"Thank you so much for sharing this. It’s spot on how we are feeling. We are tired of being afraid," one person wrote.
"Beautifully put. Can’t believe we’re still having to say this," agreed another.
Speaking about the reaction, Gibson says she hopes she has helped both women and men understand the issue.
"It's great that it has resonated with women and we're really grateful for all the feedback we've had from people. But it's been incredibly gratifying to get feedback from men saying they understand it now," she explains.
"Quite a lot of women have tagged men or their partners in the post saying 'this is what I was trying to say to you'."
Gibson thinks this particular case has touched many because so many women can identify with the very real fear of trying to navigate their way home safely, and she's hoping it could lead to much-needed change.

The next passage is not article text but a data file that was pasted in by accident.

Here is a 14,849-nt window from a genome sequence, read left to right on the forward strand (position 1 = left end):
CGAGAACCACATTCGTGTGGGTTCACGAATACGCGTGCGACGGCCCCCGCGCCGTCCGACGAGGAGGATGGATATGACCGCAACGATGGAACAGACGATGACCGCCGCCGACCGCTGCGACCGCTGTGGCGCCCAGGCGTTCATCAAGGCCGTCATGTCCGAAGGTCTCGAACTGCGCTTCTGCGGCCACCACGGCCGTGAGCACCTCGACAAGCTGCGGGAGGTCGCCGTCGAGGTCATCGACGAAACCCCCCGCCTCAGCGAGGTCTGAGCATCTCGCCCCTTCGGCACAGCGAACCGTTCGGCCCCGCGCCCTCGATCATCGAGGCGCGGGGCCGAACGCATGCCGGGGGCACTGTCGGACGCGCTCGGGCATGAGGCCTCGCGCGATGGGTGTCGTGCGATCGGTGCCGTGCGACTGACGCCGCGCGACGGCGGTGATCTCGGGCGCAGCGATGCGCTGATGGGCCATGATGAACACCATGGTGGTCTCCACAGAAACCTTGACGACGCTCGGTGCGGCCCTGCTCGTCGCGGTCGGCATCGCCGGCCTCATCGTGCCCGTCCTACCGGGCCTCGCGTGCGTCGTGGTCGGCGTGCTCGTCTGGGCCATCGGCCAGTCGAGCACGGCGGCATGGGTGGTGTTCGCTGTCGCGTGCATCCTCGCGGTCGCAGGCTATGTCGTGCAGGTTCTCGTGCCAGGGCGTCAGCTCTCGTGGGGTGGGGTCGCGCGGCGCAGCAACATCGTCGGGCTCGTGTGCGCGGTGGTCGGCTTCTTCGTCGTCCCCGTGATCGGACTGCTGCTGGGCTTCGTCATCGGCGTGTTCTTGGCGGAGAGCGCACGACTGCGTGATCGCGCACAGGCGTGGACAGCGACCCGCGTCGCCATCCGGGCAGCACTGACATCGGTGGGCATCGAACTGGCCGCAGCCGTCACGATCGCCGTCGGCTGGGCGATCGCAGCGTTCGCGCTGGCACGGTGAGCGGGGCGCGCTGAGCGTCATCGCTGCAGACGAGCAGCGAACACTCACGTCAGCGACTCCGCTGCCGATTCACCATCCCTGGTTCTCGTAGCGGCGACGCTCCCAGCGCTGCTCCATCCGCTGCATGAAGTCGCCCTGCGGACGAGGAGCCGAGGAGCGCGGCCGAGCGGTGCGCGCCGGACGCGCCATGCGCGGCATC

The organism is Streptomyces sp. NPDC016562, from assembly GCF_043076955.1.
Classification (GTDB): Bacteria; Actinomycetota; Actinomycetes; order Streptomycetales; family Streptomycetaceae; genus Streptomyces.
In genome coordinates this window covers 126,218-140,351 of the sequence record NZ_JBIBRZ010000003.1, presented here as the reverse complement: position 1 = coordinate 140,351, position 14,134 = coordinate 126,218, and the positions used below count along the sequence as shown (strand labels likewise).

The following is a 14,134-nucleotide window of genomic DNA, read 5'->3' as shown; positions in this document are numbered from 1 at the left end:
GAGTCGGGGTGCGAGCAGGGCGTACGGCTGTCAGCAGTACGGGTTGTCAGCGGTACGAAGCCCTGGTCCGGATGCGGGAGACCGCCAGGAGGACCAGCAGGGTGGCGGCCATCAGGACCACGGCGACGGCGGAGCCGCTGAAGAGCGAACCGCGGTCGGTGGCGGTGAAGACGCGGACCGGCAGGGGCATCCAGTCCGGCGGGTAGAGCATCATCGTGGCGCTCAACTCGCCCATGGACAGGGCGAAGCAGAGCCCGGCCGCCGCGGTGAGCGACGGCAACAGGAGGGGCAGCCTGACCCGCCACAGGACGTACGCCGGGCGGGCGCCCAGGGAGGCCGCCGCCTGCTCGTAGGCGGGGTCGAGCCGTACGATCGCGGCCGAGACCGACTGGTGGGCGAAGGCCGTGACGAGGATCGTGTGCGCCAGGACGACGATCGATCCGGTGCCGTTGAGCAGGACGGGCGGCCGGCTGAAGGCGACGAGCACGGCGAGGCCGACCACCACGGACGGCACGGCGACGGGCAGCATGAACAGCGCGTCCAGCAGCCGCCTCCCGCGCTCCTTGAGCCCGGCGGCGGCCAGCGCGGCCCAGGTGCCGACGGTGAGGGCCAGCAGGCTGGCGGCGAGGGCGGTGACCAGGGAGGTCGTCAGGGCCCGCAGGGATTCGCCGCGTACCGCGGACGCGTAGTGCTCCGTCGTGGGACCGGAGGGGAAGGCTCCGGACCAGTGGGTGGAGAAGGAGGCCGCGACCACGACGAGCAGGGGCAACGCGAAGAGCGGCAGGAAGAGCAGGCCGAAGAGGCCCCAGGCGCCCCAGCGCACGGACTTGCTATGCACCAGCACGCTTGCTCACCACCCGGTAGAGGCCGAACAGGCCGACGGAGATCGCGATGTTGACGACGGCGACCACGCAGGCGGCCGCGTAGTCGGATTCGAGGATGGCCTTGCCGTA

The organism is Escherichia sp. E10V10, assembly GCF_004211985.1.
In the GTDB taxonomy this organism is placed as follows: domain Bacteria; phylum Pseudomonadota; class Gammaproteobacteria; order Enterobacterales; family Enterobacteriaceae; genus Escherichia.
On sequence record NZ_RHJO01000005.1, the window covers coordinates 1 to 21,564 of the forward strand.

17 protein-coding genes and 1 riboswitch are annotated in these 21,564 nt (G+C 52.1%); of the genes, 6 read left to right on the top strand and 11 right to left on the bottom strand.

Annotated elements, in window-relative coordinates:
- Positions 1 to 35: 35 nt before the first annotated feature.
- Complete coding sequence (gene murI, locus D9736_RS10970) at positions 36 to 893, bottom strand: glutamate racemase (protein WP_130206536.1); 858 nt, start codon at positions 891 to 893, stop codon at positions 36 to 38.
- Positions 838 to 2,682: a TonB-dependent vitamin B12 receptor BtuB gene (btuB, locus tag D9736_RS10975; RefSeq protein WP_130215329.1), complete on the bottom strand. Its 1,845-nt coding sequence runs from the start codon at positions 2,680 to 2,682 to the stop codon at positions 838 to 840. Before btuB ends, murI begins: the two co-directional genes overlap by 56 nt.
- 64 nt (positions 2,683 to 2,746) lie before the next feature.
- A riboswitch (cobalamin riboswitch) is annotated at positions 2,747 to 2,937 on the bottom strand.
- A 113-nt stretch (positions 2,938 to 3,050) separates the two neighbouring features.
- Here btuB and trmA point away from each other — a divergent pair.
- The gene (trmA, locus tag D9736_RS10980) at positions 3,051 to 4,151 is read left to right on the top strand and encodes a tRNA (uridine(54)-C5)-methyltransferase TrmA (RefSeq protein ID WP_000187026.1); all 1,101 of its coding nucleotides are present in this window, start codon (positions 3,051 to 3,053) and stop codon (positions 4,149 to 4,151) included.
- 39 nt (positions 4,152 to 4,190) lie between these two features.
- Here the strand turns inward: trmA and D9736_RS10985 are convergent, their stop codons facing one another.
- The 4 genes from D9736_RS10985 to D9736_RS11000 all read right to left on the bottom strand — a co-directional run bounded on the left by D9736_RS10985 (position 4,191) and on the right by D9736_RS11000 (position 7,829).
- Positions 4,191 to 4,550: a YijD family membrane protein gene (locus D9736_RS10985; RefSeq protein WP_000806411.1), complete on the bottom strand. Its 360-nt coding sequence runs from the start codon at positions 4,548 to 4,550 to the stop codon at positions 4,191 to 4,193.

She says: "It’s all very well saying to men 'you should behave better', and there is an argument that you can't convince the actual murderers, rapists, to be better, so I think it is going to be up to 'the good men'.
"We all know them, those who are not sexist and would never do something like that and wouldn't even laugh at a sexist joke, but they'll ignore it and won't challenge anyone on it.
"Because as a woman it is more difficult to be the one who stands up and says 'this isn't okay'."
Gibson recalls a time on holiday when she was talking to a man about how she was thinking about taking up kung fu so she could protect herself.
"He looked confused, so I explained that I couldn't just walk home from the bar at night and just not think about what might happen to me," she says.